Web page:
The next stage will be to add to the Node Red Flow so that it will delete the original SMS from Twilio after its been processed and for it to parse the body of the SMS from the PowerTXT to detect Power OFF and ON event to pass to Zabbix.
(Part 2 is here)
Parsing TFL Tube Line Status with Pentaho
|In a previous article I wrong about using TRL Tube Line Status via the old API (rather than the new Unified API), formatting and storing the data in Zabbix to be displayed on a Grafana Dashboard. In this article, I'm using the new TFL Unified API to grab TFL Tube Line Status in a JSON structure and parsing that data using Pentaho to produce a simple CSV file with a Date/Time, a Tube Line Name and a Status of the Tube Line.|
Having signed up for access to the new TFL Unified API and having had a look at the example RESTful web calls for data, I fired up an example query to get the TFL Tube Line Statuses.
The first element of the JSON Array returned looks like this;
"$type": "Tfl.Api.Presentation.Entities.Line, Tfl.Api.Presentation.Entities",
"$type": "Tfl.Api.Presentation.Entities.LineStatus, Tfl.Api.Presentation.Entities",
"statusSeverityDescription": "Good Service",
"$type": "Tfl.Api.Presentation.Entities.LineServiceTypeInfo, Tfl.Api.Presentation.Entities",
"$type": "Tfl.Api.Presentation.Entities.Crowding, Tfl.Api.Presentation.Entities"
However, all I wanted was the TFL Tube Line Name "name": "Bakerloo" and the Status "statusSeverityDescription": "Good Service" (marked in yellow above). The following Pentaho Transformation does the work required
The step "Generate Rows" is just used to set the API URL to be used by the "HTTP Client" step which send the RESTful API request to the TRL Servers. The returned JSON data is passed to the "JSON Input" step which parses out the Line Name and Line Status data. The "Get System Info" step just added the current Date/Time that is sent with the parsed data to the "Text file output" step that write the CSV file.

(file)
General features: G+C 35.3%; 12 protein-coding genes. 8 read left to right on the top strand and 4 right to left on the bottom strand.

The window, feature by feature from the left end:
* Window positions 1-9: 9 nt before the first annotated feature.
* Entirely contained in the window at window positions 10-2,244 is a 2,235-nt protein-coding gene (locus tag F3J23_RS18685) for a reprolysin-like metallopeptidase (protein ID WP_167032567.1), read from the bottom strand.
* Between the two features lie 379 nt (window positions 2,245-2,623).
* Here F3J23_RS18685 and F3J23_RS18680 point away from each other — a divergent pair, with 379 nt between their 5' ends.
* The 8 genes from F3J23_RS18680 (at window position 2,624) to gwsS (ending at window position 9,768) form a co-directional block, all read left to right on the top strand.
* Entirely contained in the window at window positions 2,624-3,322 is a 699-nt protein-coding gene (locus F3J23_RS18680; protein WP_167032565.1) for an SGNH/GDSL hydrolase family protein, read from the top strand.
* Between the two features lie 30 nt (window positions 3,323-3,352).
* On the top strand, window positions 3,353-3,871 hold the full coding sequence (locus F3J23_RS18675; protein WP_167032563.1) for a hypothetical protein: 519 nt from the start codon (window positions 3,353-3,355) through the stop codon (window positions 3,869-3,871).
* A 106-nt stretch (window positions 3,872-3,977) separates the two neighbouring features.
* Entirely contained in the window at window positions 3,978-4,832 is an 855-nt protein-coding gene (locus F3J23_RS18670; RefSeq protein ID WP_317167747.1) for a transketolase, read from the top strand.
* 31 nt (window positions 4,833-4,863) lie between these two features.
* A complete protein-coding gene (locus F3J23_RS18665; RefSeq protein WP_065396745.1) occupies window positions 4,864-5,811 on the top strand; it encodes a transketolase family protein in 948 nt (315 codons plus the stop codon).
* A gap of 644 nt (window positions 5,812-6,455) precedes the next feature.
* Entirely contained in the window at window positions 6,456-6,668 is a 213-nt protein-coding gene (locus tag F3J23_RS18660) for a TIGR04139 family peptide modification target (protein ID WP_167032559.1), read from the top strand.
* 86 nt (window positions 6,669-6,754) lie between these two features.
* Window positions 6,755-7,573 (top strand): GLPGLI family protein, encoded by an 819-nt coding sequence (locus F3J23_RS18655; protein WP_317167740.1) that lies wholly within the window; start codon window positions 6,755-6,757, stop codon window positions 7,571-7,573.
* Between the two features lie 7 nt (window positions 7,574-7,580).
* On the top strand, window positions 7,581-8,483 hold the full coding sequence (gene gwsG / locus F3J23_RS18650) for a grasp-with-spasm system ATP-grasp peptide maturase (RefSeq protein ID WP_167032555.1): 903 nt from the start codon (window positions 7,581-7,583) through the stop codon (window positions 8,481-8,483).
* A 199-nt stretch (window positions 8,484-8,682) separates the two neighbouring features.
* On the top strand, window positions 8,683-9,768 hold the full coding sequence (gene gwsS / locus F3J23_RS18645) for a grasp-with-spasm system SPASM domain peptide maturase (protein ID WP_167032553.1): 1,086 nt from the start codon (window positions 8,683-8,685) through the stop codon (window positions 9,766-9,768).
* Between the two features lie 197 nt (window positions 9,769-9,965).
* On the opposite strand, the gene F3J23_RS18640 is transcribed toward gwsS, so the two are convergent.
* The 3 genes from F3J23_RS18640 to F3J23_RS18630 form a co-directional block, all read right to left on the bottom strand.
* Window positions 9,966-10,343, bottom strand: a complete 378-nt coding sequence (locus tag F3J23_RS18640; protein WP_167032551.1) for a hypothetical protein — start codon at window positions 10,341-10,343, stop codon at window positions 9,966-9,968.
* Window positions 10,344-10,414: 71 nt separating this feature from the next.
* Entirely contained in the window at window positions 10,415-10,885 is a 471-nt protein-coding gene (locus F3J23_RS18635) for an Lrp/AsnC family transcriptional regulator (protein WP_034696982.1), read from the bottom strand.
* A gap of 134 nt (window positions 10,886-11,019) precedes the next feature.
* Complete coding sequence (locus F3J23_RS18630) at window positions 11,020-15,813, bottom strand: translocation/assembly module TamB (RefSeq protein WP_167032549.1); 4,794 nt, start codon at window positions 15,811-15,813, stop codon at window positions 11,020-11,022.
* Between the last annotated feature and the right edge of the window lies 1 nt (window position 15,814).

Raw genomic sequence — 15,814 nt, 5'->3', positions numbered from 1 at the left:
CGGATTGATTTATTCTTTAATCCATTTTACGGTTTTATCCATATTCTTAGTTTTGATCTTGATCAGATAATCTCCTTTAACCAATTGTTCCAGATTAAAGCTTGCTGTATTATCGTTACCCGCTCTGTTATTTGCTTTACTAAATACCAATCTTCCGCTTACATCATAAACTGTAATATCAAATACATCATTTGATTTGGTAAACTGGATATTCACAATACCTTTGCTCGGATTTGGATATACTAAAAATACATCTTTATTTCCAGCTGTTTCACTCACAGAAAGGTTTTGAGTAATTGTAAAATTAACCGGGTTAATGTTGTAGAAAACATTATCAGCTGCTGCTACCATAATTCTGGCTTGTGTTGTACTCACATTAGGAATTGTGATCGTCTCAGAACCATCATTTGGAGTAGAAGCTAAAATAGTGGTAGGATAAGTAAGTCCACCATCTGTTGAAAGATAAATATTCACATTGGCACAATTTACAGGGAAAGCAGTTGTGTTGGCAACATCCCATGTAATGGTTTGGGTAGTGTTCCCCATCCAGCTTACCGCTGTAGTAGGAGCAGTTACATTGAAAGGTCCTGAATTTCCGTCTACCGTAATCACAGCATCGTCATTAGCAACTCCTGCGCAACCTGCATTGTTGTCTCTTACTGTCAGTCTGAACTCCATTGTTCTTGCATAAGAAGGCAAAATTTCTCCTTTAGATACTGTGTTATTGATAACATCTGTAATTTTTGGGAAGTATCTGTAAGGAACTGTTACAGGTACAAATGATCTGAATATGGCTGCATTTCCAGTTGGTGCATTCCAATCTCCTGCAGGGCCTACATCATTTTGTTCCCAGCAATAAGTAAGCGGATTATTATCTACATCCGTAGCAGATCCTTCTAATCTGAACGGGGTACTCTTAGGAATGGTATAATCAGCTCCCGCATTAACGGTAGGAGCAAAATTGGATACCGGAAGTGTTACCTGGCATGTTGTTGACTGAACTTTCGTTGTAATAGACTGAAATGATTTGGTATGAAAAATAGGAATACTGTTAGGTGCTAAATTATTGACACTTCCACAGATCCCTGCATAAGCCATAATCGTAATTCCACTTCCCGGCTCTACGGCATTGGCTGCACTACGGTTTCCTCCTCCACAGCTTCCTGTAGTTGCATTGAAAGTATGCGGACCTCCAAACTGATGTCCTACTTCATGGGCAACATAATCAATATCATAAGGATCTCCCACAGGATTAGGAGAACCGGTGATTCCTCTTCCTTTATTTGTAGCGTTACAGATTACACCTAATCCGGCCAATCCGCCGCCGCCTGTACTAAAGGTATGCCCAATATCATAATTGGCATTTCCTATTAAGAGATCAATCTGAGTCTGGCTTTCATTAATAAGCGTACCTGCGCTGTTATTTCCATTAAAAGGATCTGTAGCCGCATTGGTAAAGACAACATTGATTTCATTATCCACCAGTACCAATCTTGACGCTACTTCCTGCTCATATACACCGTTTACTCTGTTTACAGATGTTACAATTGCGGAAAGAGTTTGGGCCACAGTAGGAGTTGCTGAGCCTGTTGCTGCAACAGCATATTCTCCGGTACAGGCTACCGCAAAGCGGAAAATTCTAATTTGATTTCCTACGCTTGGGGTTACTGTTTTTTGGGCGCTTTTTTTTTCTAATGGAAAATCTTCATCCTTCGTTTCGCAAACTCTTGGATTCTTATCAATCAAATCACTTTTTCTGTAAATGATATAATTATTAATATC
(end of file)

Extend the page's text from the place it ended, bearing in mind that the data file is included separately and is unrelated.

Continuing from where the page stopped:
The only "tricky" bit is parsing the returned JSON structure. This uses JSONPath definitions to tell the JSON parser step where to find the data in the JSON structure.
For the Line Name the JSONPath was "$.[*].name" which instructs the JSON parser to get the "name" from each top level array element. For the Line Status the JSONPath was "$.[*].lineStatuses.statusSeverityDescription" which instructs the JSON parser to get the "statusSeverityDescription" from the first element of the "lineStatuses" array from each top level array element.
The results being...
2018/06/22 15:12:41,"Bakerloo","Good Service"
2018/06/22 15:12:41,"Central","Good Service"
2018/06/22 15:12:41,"Circle","Good Service"
2018/06/22 15:12:41,"District","Good Service"
2018/06/22 15:12:41,"Hammersmith & City","Good Service"
2018/06/22 15:12:41,"Jubilee","Good Service"
2018/06/22 15:12:41,"Metropolitan","Good Service"
2018/06/22 15:12:41,"Northern","Good Service"
2018/06/22 15:12:41,"Piccadilly","Good Service"
2018/06/22 15:12:41,"Victoria","Good Service"
2018/06/22 15:12:41,"Waterloo & City","Good Service"